The London Free Press cannabis reporter Dale Carruthers has spent the past six months focused on marijuana legalization — an issue that becomes reality today when Canada becomes the world’s second country (after Uruguay) to legalize pot. Here are the cannabis basics, and key questions:
HOW’D WE GET HERE?
Two words: Justin Trudeau. Three years ago, in the federal election, he promised to legalize recreational pot use. After the Liberals won, the new government immediately set about to fulfill that pledge.
WHERE CAN I SCORE?
In Ontario, at least for now, you can only buy legally online from the government-run Ontario Cannabis Store. The delivery service sells dried cannabis, capsules, oils and pre-rolled joints. Retail stores won’t be licensed to open until April. Buyers must be at least 19 years old, the same as to buy alcohol or cigarettes, and customers must verify their age when the pot is delivered from the provincial service.
No packages will be left at the door. The former Liberal government had wanted to keep the pot business entirely in provincial hands, but the new Progressive Conservative government says it will license private retail stores. The application process doesn’t start until December, but experts expect several hundred pot shops will open. Municipalities will be allowed to ban pot sales, with some in Southwestern Ontario already moving that way. Selling or giving the drug to minors is a criminal offense that carries penalties of up to 14 years in prison.
SMOKING IN PUBLIC
For now, recreational marijuana users can only light up or vape in private homes, unless their landlord forbids it. But once Bill 36 becomes law (the bill has passed at the second reading), pot use will be allowed wherever cigarette smoking is permitted. That includes homes and most outdoor public spaces. But not workplaces, restaurants, bars, patios, near playgrounds or at public sports facilities, where doing so means risking fines of $1,000 to $5,000. Unlike tobacco, pot can’t be used in moving cars or boats. Municipalities can impose additional restrictions through bylaws.
WHO’S GROWING THE STUFF?
With legal pot sales expected to hit $1 billion in the final months of this year, and estimates that up to five million Canadians will buy it, a huge industry has sprung up almost overnight to feed the demand. In Southwestern Ontario alone, from Brantford to Windsor, at least 16 producers have already set up or plan to, supplying the recreational or medicinal pot markets or both. One of the largest producers in the country is Leamington-based Aphria.
GROWING YOUR OWN
Ontarians 19 and BC but other places in Canada at age 18 are allowed to grow up to four pot plants per home, no matter how many people live there. Seeds will only be sold through the Ontario Cannabis Retail Corp., though they’re not available until the spring when private retailers will also be allowed to sell them. Growing more than four plants is a criminal offence, packing penalties that range from a fine to 14 years in prison.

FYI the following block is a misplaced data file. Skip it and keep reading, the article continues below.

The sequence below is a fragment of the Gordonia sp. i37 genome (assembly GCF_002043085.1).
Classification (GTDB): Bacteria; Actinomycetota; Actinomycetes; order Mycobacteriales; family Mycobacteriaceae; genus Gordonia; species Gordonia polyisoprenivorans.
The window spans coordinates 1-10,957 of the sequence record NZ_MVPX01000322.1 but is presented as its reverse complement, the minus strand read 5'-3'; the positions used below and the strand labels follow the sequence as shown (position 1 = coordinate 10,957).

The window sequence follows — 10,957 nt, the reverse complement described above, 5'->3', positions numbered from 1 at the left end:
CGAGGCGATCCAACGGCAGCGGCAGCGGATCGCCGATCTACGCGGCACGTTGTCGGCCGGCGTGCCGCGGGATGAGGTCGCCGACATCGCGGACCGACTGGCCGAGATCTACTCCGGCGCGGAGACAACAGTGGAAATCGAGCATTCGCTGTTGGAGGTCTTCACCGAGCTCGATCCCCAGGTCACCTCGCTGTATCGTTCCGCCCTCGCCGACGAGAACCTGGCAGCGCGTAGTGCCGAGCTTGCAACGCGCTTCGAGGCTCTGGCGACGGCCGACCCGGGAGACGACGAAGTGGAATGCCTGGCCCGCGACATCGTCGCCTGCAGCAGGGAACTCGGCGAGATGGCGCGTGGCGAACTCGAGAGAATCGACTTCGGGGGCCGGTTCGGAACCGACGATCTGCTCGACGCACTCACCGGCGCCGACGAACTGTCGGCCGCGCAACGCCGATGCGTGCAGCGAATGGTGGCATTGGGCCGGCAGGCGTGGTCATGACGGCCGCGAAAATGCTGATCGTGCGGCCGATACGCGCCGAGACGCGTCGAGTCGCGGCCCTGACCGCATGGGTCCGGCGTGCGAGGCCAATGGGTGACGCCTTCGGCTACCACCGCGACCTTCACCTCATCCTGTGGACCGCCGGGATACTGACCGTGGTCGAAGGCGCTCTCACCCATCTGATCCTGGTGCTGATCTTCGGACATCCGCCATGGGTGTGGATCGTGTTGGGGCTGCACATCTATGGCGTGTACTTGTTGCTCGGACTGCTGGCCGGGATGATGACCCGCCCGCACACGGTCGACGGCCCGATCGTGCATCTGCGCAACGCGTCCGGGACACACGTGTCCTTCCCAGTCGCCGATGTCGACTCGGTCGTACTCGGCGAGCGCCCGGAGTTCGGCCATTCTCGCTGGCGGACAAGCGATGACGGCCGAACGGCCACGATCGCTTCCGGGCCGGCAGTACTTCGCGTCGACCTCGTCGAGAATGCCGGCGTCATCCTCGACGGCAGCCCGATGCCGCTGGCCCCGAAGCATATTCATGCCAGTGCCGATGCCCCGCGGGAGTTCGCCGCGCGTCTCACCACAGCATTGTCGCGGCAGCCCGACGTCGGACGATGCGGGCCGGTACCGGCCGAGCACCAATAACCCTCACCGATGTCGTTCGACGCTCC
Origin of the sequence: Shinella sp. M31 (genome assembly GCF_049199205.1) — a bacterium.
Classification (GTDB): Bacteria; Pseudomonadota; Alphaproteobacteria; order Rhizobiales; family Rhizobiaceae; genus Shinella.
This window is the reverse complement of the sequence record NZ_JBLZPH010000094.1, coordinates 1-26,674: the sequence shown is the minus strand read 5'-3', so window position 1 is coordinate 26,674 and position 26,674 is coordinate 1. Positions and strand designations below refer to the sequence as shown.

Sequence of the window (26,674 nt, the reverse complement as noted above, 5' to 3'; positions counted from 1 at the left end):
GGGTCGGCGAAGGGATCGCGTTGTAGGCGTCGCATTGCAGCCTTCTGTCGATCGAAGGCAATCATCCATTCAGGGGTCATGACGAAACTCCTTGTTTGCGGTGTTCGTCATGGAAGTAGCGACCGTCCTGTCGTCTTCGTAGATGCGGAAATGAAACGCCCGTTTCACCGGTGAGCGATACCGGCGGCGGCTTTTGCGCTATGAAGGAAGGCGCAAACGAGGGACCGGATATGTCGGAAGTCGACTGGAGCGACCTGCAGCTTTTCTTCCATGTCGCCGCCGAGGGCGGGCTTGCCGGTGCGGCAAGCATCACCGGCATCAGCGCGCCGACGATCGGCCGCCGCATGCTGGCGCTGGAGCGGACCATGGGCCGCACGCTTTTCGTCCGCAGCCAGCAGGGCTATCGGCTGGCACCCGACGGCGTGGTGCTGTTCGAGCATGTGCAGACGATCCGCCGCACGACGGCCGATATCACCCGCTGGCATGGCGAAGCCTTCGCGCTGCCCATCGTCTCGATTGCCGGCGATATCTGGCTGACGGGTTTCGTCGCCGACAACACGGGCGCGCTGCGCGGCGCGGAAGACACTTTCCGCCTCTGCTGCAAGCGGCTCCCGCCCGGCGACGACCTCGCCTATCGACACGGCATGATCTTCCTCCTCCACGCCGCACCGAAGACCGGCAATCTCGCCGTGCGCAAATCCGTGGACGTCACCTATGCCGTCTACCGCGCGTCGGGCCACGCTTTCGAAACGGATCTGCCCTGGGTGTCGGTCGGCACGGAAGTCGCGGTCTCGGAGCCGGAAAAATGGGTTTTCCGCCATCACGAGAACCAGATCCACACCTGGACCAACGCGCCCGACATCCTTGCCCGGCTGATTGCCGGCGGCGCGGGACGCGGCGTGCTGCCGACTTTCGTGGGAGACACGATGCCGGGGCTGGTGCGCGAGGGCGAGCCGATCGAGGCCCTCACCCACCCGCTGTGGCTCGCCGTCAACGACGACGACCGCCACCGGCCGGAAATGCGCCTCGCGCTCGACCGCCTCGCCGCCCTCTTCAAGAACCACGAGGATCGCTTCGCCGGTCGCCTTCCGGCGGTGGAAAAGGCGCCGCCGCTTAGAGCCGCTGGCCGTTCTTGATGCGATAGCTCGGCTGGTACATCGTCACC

HUNGRY FOR EDIBLES
Don’t expect to munch on pot brownies or sip cannabis-infused sodas just yet – unless you take a do-it-yourself approach. The federal government is talking to cannabis producers, food makers, and other stakeholders before it plans to green-light the sales of edibles and concentrates by next fall at the earliest. Until then, making marijuana-laced treats for personal consumption is allowed in your home.
KNOW YOUR LIMIT
You’re allowed to buy and possess up to 30 grams of cannabis, the equivalent of roughly 90 medium-sized joints. Beyond that, you’re flouting the law and could be charged.
There are many. Employers, schools, and municipalities, for starters, will have to police the fine line between the ability of adults to legally use pot and their own rules about drug use, impairment and, in the case of municipalities, where pot can be sold.
BEHIND THE WHEEL
One of the biggest worries ahead is pot-impaired driving. The law against impaired driving was recently beefed up to give police authority to conduct roadside intoxication tests, including oral fluid drug tests, and to make it illegal to drive within two hours of being over the legal limit of tetrahydrocannabinol (THC), the psychoactive component in the pot.
Having between two and five nanograms of THC per milliliter of blood carries a criminal conviction and a maximum fine of $1,000 while having more than five nanograms could bring a prison sentence of up to 10 years.
Don’t expect to see joint-smoking sloths or a blazed Bob Marley making pot pitches. The government has strict rules on advertising and packaging cannabis, banning companies from promoting their products through sponsorship or endorsements, marketing to minors or using celebrities or characters to sell marijuana.
Like cigarette packages, cannabis containers will include only basic information like the amount of THC and cannabidiol (CBD), the non-psychoactive, chemical content.
Taking cannabis between provinces is allowed, as is packing pot on domestic flights. But taking it across international borders, including into the United States, is illegal. Recreational marijuana use is legal in nearly a dozen U.S. states, but the American federal law against marijuana applies at border points.
Anyone caught trying to bring it into the U.S. can be denied entry to the U.S. for life. American border agents have also slapped Canadians with lifetime bans for admitting to past cannabis use.